News From CES: M'Soft, Ford Unveil Sync

DN Staff

January 10, 2007

2 Min Read
News From CES: M'Soft, Ford Unveil Sync

LAS VEGAS — If you still aren't ready for e-mail and Internet browsers in your car's front seat, then you needn't worry. Microsoft and Ford Motor Co. officially unveiled "Sync" at the Consumer Electronics Show here this week, and despite early reports, the new vehicle operating system isn't about the Internet. Rather, it's an operating system that serves as a foundation for consumers — particularly young consumers — enabling them to bring their mobile devices into the vehicle. Its first embodiment will be in the low-cost Ford Focus, where Ford executives expect iPod equipped consumers to start hooking up.

"We tried to take consumer devices that people use in the office and in the gym, and seamlessly integrate them into the car," notes Scott Porter, lead program manager for Microsoft Auto.

As it turns out, Sync serves a combination of technologies from the communications and entertainment worlds.
It includes standards for Bluetooth, so that drivers can sync a hands-free wireless ear piece with their phones. It also works with USB sticks, iPods, and Microsoft Zune players. It also can display mobile phone text messages on screen, another sign that Ford and Microsoft engineers were thinking of young adults and teens with their new entry.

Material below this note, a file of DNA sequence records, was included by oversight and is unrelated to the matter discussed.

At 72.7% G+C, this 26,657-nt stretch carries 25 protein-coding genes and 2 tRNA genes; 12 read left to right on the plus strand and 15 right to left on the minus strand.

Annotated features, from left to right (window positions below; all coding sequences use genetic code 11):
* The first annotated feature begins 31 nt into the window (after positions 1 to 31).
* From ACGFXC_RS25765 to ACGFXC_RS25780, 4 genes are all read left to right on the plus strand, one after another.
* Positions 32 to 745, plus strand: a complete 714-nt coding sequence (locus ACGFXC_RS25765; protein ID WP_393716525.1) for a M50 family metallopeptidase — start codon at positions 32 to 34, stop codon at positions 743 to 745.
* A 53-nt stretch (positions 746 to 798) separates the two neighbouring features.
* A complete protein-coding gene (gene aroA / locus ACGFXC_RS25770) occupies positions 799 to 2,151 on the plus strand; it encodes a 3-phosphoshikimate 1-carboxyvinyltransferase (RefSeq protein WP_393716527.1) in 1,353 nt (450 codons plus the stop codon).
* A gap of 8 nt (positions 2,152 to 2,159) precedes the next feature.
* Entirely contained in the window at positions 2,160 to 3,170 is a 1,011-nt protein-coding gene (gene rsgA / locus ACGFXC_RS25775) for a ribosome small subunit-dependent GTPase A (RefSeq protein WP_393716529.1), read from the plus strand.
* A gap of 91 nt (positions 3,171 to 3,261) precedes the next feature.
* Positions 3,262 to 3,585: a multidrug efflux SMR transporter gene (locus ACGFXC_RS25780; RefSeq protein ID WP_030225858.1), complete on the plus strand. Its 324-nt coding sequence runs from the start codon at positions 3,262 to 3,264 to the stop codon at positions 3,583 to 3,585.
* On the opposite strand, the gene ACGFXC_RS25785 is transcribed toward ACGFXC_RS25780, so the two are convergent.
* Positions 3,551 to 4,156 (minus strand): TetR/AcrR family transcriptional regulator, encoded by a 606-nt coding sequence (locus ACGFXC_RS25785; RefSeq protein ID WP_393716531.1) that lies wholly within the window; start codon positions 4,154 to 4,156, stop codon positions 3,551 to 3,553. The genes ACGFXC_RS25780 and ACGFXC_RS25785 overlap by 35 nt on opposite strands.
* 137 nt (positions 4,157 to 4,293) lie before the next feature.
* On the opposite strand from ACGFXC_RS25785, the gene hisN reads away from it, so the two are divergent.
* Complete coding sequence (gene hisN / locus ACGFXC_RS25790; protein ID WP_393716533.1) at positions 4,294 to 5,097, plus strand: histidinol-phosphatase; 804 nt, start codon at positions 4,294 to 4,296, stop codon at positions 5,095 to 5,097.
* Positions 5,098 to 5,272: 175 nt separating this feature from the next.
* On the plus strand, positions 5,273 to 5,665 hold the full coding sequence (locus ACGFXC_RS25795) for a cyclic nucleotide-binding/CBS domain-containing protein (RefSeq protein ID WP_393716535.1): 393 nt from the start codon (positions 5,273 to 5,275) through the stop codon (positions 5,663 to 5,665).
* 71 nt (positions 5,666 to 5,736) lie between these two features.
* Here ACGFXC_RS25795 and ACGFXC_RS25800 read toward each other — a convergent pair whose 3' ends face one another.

Sync's emphasis on the front seat, however, doesn't mean that Microsoft has forgotten its earlier devotion to the Internet in the vehicle. Also at the Consumer Electronics Show, Microsoft executives showed Ford luxury vehicles equipped with back-seat Internet capabilities. 

"Ford Sync has chosen not to implement Internet browsing or e-mail, but the Microsoft Auto platform does allow it," Porter says.  "Internet browsing is a rich activity. It's a good rear-seat activity."

At the show, Microsoft teamed with, demonstrating Internet browsing on a display mounted in the back side of a front-seat head rest. Showgoers could access the Internet through the display, or could simply use their fingers to trace an "M" on the screen to listen to rear-seat music, or a "V" for rear-seat video. software (not Sync) served as the enabler for that rear-seat access.The system also offered users the ability to download videos or music from a makeshift "gas pump" located on the show floor. Internet browsing was done with a mouse and keyboard. 

"Nowadays, people are becoming more and more dependent on Internet connections," notes Matthew Pace of, who demonstrated the system at the show. "It's more than a novelty."  

The new rear-seat strategy could be proof that the "Internet on wheels" concept that caused telematics to struggle five years ago is still alive and well today. Earlier failures notwithstanding, Microsoft execs and others at the show say that the arrival of the Internet in the vehicle is still inevitable. 

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